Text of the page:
The theme for this year’s International Women’s Day (IWD) is ‘Press for Progress’ – an admirable sentiment, indeed.
IWD is an important day to shine a light on brilliant women and issues that still affect our personal and professional lives. But I find it hard to believe that, just last year, Vanity Fair headlined an article about on Hillary Clinton’s appearance at the Vital Voice Global Leadership Awards in Washington, D.C. (in honor of International Women’s Day) thus:
I do wonder, however, if she knew exactly what she was doing debuting a new ‘do’ at a speech about gender equality. After all, she is quoted in the article as having quipped in 1995 that, “If I want to knock a story off the front page, I just change my hairstyle.”
Little wonder, then, that International Women’s Day claims that, at the current rate of ‘progress’, gender parity is still two centuries away.
I believe that being a entrepreneurial woman in a position of leadership and managing a young family gives me a distinct perspective on much of this.
One thing I know is that women tend to lead differently to men. Not better. Just differently. I also think we are often held to higher standards than our male counterparts. Our failures and mistakes are not always so easily forgiven. We have to pedal faster and juggle more to prove our worth. It’s the darndest thing.
Women are, however, well-represented in leadership positions in the travel industry, in Australia at least. I’m not exactly sure why we seem to be a bit of an outlyer in this way, but there are some magnificently clever and capable women at the top right across the industry. I work with some of them. I’m on Boards and committees with others. And I see dozens of them providing direction and inspiration as mentors to the next generation of (female and male) leaders in our industry through the Travel Industry Mentor Experience (TIME) organisation I founded in 2009.
International Women’s Day has me thinking about women who inspire me at close quarters and from a distance. I’m fortunate to have had many of them in my life. Like my mother.
My mother has been my mentor for as long as I can remember. She worked two jobs to put my brother and myself through private schools and has 100% encouraged me every day of my life to be whatever I want to be. She encouraged and supported me through motherhood and as an ambitious young business woman.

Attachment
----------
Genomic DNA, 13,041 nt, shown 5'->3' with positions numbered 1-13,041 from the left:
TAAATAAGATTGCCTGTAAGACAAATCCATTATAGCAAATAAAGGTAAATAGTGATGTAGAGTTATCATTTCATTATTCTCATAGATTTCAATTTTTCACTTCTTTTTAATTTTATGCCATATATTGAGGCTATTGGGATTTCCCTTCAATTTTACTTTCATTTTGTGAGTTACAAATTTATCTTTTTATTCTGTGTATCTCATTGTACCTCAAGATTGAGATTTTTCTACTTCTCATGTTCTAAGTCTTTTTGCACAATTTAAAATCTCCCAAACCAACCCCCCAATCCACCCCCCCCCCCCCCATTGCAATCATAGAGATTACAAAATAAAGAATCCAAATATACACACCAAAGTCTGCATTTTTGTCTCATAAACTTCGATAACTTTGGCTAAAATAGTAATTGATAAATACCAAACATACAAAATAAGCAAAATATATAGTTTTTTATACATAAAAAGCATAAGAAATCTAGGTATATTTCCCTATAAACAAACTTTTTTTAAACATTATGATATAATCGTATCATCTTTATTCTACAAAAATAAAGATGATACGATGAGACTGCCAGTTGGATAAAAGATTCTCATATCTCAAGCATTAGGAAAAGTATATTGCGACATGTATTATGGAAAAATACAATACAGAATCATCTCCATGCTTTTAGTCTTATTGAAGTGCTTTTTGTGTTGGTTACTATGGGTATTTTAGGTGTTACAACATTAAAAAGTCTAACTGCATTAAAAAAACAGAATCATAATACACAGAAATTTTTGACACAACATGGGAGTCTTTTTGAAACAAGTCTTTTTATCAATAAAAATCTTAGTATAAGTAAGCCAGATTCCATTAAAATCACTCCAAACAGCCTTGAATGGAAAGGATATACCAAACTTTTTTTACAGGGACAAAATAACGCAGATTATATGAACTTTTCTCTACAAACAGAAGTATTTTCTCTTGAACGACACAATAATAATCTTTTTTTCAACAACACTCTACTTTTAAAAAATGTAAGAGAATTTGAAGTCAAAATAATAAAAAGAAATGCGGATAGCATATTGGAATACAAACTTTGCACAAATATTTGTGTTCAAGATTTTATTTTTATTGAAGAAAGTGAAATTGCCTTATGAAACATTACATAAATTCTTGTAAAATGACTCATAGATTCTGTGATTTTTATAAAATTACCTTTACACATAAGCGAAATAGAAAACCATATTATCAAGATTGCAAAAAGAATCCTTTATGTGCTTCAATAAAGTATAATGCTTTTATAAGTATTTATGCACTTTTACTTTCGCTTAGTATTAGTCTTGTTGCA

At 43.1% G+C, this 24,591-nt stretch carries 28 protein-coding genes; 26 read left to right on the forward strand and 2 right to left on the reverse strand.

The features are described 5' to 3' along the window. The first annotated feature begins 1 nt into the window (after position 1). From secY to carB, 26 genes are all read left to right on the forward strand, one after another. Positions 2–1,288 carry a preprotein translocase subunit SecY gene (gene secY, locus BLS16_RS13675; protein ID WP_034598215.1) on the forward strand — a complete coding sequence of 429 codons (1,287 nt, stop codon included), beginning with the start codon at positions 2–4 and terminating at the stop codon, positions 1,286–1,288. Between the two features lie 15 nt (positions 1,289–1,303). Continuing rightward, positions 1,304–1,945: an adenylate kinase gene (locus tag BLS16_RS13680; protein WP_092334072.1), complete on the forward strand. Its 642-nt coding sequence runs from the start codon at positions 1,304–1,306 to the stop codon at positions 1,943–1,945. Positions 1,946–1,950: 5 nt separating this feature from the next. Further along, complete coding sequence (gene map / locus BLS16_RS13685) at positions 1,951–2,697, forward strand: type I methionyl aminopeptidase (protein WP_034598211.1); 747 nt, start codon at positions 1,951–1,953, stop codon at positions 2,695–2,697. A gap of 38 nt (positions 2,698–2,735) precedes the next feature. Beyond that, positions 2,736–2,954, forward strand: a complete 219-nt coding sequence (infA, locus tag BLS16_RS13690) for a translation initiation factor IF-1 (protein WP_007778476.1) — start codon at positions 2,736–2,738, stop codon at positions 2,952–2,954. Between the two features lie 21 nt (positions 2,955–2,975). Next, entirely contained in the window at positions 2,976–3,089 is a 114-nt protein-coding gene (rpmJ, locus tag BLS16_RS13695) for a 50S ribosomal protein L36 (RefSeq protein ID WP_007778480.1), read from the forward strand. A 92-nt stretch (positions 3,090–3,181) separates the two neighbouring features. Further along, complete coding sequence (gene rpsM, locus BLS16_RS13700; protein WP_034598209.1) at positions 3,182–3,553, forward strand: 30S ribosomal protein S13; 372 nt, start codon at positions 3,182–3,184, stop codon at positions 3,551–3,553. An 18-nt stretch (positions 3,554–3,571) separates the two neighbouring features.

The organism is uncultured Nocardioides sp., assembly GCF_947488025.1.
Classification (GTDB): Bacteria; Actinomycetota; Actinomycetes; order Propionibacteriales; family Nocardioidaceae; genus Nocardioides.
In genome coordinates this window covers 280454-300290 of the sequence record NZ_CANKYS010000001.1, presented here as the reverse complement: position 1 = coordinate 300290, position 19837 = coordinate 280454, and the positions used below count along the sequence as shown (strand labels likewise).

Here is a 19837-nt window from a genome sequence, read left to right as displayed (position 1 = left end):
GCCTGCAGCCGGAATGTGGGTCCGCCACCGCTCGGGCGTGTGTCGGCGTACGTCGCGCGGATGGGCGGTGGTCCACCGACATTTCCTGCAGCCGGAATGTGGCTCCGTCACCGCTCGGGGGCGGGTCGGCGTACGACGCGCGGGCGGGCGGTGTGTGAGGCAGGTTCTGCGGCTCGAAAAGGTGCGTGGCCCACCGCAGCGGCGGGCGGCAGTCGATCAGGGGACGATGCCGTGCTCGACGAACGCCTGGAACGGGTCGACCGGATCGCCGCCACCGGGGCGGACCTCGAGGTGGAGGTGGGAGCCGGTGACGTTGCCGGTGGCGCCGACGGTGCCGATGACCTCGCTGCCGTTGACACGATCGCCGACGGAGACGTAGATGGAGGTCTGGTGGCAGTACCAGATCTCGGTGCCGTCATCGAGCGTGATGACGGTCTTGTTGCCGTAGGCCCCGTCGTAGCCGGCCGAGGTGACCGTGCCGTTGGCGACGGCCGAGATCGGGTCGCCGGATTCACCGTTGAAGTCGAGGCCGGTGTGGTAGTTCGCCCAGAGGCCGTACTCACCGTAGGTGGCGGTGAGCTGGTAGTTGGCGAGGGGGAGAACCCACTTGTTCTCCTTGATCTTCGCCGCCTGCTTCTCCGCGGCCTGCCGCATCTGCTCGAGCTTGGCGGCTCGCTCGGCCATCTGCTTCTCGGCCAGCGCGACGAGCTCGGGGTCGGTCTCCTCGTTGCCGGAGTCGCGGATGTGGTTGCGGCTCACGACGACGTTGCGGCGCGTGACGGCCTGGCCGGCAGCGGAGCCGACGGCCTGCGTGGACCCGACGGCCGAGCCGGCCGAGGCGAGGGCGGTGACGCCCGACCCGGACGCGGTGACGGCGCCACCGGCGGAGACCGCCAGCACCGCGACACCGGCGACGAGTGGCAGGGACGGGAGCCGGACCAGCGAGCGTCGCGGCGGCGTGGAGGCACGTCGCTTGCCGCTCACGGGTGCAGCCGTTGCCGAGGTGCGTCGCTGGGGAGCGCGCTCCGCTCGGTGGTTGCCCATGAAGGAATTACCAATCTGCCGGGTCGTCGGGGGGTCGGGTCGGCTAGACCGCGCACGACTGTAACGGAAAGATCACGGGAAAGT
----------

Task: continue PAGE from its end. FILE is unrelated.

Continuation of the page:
I know it’s a cliche, but I really wouldn’t be where I am today without her.
Ann Sherry is another inspiration. Even the quickest glance at Ann’s LinkedIn profile will have you wondering ‘How on earth can someone fit all of that into a single lifetime?’ As CEO of Carnival Australia, Ann led the cruise line through some particularly difficult headwinds, but her career and influence extend well beyond the travel industry, into banking, politics, retail, even rugby as a Director of Rugby Australia.
In the early 90s, Ann accepted the position of head of the Office of the Status of Women, a role in which she advised the Prime Minister on how to improve the status of women in Australia. And if that’s not enough, there’s the Order of Australia for corporate management policies and practices addressing issues of gender, family life, and social justice.
Little wonder I’m thinking of her in the context of International Women’s Day.
I’ve written before about my admiration for Hillary Clinton. She may never become President, but to have provided leadership for so long on a global stage dominated by men and old-thinking, she has inspired a generation of women to believe they should aim very, very high. Bangs optional.
As IWD 2018 approaches, which influential women do you think about when you reflect on your life and career? Who are your female champions of change and progress?
Original article on LinkedIn: https://www.linkedin.com/pulse/hillary-clintons-bangs-international-womens-day-penny-spencer